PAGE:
Another Win for the PM Interview Community: Amazon Web Services by Lewis Lin


I'm happy to announce another win for the product manager interview community: a job offer with Amazon's AWS team!

If you're looking to the join the PM interview community, you can find details here.

Lastly, you mind find these two remaining Amazon product management resources to be helpful:

More Kudos for PM Interview Questions & Decode and Conquer by Lewis Lin

Woo hoo! Great news from one of my half-day workshop attendees! They landed an Amazon PM internship! Read their full comments here:

I'm a first year MBA student at [West Coast University] and we met when you were on campus at the end of last year for a Product Management workshop. I got my Decode and Conquer copy signed by you after the session. I wanted to inform you that both Decode & Conquer and 150 PM Interview Questions books helped me immensely in my preparation for PM interviews, particularly since I was trying to transition from a Consulting background. I have successfully landed the Sr.PM internship role with Amazon for this Summer, and it was my target company. I would like to thank you for the content you've provided and material covered in your books! Hands down the best questions I've come across in my preparation. Thank you again, and good luck with your future work. :)

Screenshot: LinkedIn

Screenshot: LinkedIn

Product Management Mock Interviews: More Wins from Our Community by Lewis Lin

I'm happy to announce yet another win for our product management mock interview community.

One of our long-time members just nailed offers from Amazon and OpenTable. You'll see in the note below the amount of effort and practice she put in.

All of us at the Product Management Interview Community is incredibly proud of her. We wish her the best on her new journey!

PS Her old PM role is now open at a leading consumer brand. Find more details at the community.

Photo credit: Amazon, OpenTable, Lewis C. Lin's PM Interview Community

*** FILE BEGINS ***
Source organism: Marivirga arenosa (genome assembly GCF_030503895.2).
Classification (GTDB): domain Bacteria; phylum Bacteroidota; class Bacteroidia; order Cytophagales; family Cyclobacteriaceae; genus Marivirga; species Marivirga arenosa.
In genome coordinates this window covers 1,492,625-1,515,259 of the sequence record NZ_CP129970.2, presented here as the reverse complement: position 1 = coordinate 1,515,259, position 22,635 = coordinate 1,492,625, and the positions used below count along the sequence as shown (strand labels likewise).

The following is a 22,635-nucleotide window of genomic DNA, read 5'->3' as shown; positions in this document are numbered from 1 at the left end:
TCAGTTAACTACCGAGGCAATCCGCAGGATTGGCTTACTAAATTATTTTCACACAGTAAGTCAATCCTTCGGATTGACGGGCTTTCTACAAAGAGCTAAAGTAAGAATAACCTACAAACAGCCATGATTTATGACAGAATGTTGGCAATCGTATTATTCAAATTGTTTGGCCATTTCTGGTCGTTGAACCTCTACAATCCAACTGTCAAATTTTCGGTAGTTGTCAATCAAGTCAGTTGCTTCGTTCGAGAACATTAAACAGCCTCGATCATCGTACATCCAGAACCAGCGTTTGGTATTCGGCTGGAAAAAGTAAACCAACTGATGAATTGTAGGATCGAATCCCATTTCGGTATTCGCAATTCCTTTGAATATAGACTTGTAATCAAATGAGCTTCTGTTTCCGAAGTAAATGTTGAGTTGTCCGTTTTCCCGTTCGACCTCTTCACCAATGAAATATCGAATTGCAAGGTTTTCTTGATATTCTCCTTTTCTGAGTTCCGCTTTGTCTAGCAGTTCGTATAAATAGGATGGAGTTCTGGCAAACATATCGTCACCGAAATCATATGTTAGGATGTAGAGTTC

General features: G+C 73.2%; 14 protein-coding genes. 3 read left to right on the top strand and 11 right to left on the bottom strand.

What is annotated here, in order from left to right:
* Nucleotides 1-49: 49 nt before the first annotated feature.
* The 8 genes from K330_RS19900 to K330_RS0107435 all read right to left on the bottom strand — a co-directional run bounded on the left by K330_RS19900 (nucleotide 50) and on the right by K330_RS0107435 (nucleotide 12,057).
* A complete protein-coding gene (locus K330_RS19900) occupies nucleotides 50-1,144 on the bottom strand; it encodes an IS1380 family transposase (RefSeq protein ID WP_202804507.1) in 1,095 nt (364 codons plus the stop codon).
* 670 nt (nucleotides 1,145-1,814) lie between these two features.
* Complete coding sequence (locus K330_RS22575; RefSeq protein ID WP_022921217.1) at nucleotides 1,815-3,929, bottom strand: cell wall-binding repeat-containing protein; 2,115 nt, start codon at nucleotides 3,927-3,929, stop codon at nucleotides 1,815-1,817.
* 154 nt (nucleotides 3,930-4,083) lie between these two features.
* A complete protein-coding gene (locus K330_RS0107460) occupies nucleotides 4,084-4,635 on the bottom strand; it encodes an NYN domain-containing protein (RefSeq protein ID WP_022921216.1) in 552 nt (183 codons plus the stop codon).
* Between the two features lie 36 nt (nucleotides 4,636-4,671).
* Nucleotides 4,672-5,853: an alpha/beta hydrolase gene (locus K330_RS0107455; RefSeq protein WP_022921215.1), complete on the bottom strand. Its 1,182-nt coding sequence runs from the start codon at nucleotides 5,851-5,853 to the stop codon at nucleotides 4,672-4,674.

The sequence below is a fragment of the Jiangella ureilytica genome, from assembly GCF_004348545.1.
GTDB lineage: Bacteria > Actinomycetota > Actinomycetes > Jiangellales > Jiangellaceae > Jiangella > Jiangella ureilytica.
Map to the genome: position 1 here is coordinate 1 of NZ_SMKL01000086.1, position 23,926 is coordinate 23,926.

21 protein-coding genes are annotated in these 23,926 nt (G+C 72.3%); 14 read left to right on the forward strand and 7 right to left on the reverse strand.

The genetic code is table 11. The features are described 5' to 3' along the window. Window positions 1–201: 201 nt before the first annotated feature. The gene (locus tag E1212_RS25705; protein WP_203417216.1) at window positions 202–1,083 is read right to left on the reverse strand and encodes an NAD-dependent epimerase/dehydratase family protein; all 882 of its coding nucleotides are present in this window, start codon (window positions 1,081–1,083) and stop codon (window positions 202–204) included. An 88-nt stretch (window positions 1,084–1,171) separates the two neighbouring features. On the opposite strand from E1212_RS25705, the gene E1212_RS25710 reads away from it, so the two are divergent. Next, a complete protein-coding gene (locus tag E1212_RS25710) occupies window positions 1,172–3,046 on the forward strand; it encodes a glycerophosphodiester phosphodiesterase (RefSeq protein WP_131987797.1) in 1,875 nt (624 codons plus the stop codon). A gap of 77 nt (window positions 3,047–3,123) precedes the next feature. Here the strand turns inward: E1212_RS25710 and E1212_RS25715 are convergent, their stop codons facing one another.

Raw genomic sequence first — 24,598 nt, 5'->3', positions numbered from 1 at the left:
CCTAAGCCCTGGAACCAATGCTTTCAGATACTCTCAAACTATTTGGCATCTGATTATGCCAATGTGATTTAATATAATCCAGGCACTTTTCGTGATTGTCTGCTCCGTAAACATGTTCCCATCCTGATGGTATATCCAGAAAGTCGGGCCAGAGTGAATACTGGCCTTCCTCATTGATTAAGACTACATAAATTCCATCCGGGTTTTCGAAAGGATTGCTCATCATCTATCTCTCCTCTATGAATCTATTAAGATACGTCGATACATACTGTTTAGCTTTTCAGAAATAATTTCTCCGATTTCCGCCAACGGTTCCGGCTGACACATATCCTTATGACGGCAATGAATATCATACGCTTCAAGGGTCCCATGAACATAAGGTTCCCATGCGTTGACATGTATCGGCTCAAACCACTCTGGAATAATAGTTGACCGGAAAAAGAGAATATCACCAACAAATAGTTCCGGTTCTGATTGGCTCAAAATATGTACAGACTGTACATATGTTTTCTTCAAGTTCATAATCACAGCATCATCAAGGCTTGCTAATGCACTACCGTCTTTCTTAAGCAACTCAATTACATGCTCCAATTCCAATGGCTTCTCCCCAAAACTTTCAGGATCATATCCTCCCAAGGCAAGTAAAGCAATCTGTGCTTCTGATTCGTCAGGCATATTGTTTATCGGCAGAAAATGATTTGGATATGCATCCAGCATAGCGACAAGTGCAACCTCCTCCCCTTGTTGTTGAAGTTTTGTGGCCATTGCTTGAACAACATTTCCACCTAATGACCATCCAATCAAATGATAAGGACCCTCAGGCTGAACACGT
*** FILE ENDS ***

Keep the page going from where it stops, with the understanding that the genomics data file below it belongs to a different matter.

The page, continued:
The List App Review: Why BJ Novak's App Rocks by Lewis Lin

In list format, here's why rocks.


Here's why people like it

  1. Easy to read. Lists are super scannable. Especially on a mobile device, on the go.
  2. Easy to write. Lists are fast and easy to generate. They're short.
  3. The community. If you've been on Facebook, LinkedIn, Twitter, or Quora, you know what I mean
  4. BJ NovakHe posts a lot.
  5. Tweetstorm-esque. Not as awkward to use as the Twitter (hack) version.
  6. Addicting. The Travel Channel in the late 90s discovered a trend that every single publisher has copied in the last 20 years. Audiences love lists and rankings. And the numbers (below) back it up: 45% of content with 20k social shares revolved around a comparison or ranking. Look no further than Buzzfeed, and you'll find that lists are super addicting. Examples include top 10 European beaches, top 10 U.S. colleges, and the 5 Best Seattle Restaurants 2016.


Here's what they use it for

  • Share opinions.
  • Share favorite things.
  • Share things they hate.
  • Share general purpose information. It's easier including party / event notifications, for sale items.
  • Share stories. Below is a great example. It's like Snapchat Stories but in a different format.

Will people keep using it

  • Yes
  • Absolutely
  • For Sure

Final Thoughts (not in list form)